This holiday season, we urge you to consider making an end-of-year donation to our non-profit. With your support, the small and medium-size animal rescues who work tirelessly to find forever homes will have the funds they need to keep doing good in the world.

Check back next month for more good news from The Dr. Jane Foundation. Together, we’re making a difference!

Ways to Memorialize Your Pet Kid

Most Americans would agree that tradition has changed from the not-so-distant past when it was standard practice for family pets to be unceremoniously buried in the yard or a nearby natural area - marker optional. There is much discussion and even research about the why’s and how’s of the evolution of pets as part of the family, but for pet parents the heart already knows what the research shows … we love our animal family members deeply and will go to lengths to keep them healthy, treat their illnesses, and to remember them when they’re gone. 

Like the old burial traditions, pet memorial options have evolved, too. There are familiar fixtures like personalized garden stones or benches, a specially placed photo or a spot on the mantel for an urn. But, in an effort to find comfort in the face of loss, pet parents are turning to a new variety of personally meaningful remembrances, some of which cost big bucks.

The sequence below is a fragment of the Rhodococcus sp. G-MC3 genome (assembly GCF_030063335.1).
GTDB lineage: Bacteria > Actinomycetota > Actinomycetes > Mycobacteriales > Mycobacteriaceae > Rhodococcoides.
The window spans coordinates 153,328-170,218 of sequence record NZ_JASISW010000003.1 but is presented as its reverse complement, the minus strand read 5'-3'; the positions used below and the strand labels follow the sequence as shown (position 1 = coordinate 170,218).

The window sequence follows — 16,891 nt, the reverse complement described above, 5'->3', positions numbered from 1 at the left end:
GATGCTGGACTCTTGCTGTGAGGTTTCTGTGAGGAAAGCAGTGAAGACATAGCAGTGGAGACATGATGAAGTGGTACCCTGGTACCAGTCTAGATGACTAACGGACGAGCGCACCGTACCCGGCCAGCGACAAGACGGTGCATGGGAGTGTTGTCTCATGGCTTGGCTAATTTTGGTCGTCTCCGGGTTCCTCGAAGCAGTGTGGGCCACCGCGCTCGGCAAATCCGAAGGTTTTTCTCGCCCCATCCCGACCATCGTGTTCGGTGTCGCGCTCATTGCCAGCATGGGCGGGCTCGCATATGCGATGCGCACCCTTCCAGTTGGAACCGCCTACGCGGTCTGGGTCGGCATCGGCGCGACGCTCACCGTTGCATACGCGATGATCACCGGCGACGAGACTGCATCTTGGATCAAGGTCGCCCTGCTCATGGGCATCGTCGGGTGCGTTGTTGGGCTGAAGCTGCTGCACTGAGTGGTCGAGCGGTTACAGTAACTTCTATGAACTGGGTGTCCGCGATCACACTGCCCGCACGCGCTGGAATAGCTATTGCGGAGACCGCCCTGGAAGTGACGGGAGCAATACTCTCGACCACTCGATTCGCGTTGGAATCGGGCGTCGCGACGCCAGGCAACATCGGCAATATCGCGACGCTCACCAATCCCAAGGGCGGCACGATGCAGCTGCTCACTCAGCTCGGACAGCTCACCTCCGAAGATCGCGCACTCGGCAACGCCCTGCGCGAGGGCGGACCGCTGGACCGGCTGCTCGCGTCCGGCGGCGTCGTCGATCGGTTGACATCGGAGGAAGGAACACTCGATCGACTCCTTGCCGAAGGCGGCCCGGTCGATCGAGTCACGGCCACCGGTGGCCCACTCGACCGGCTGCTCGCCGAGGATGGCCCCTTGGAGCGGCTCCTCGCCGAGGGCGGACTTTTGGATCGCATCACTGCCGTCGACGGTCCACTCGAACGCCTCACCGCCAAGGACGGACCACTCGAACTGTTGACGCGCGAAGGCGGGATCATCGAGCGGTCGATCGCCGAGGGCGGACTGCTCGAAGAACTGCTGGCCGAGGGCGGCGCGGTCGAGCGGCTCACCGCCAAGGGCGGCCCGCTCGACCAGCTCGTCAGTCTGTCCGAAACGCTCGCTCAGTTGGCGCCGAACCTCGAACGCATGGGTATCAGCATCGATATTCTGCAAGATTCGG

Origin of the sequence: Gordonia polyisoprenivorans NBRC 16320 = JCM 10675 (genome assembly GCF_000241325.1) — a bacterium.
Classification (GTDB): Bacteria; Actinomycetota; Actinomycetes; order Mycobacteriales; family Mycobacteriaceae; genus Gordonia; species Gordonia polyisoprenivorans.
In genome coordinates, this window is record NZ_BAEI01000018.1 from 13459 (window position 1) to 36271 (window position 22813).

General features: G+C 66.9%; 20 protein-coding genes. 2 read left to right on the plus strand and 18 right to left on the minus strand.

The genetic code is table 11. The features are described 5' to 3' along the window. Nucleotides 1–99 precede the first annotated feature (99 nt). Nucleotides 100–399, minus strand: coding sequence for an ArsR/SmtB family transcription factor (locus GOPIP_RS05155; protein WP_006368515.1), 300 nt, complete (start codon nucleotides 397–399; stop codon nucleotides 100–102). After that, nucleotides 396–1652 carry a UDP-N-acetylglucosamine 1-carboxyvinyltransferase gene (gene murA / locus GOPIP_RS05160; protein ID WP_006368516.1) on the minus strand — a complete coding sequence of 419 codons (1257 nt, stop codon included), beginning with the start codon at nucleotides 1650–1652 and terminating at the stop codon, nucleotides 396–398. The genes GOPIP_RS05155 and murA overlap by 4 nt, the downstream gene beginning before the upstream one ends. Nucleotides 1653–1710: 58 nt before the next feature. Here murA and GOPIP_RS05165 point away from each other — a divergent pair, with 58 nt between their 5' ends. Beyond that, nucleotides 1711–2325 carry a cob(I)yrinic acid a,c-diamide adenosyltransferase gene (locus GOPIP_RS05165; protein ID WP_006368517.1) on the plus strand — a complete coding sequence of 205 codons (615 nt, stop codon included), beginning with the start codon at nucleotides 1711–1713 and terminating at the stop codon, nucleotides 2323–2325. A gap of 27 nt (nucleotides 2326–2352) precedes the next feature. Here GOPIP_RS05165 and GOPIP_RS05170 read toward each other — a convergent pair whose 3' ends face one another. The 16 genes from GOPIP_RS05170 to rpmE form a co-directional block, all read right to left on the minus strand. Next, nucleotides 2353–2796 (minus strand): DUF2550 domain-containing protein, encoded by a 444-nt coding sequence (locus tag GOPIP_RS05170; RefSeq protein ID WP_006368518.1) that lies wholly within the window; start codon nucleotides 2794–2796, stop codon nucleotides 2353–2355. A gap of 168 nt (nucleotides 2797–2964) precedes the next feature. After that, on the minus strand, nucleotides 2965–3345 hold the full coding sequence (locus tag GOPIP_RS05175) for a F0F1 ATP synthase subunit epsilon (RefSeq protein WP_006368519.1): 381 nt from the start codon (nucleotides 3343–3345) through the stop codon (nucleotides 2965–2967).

1. Burial, Interment & Funeral Services $90 - $3,000+
Formerly reserved for humans, pet funeral services now are an option for grieving families. Whether an intimate service at home, or a viewing at the funeral parlor, the full scope of traditional services and accompaniments (like fully dressed caskets and floral arrangements) are available, with over 300 listings nationwide for pet cemeteries. However, cremation is still the most popular means of handling a deceased pet. Increasingly easier to come by, for around $200, columbariums provide an affordable way to permanently inter ashes. For those considering a columbarium, it will be important to check the size of the vault before ordering a specialty urn.

2. Memorial Art $200 - $3,500+
For that once-in-a-lifetime pet, a commissioned art piece may be the ultimate tribute. By sharing a few photos of your dog or cat, an artist can create a life like plush sculpture of your pet starting around $1,800. There are also foundries that will produce cremain-infused glass sculptures, urns, vases, or stained glass panels either of their design (starting around $200) or tailored to your specification. And, while it may be common knowledge that artists are available to paint a portrait of fur babies past and present, did you know that ashes can be mixed with the paint used to create said portrait?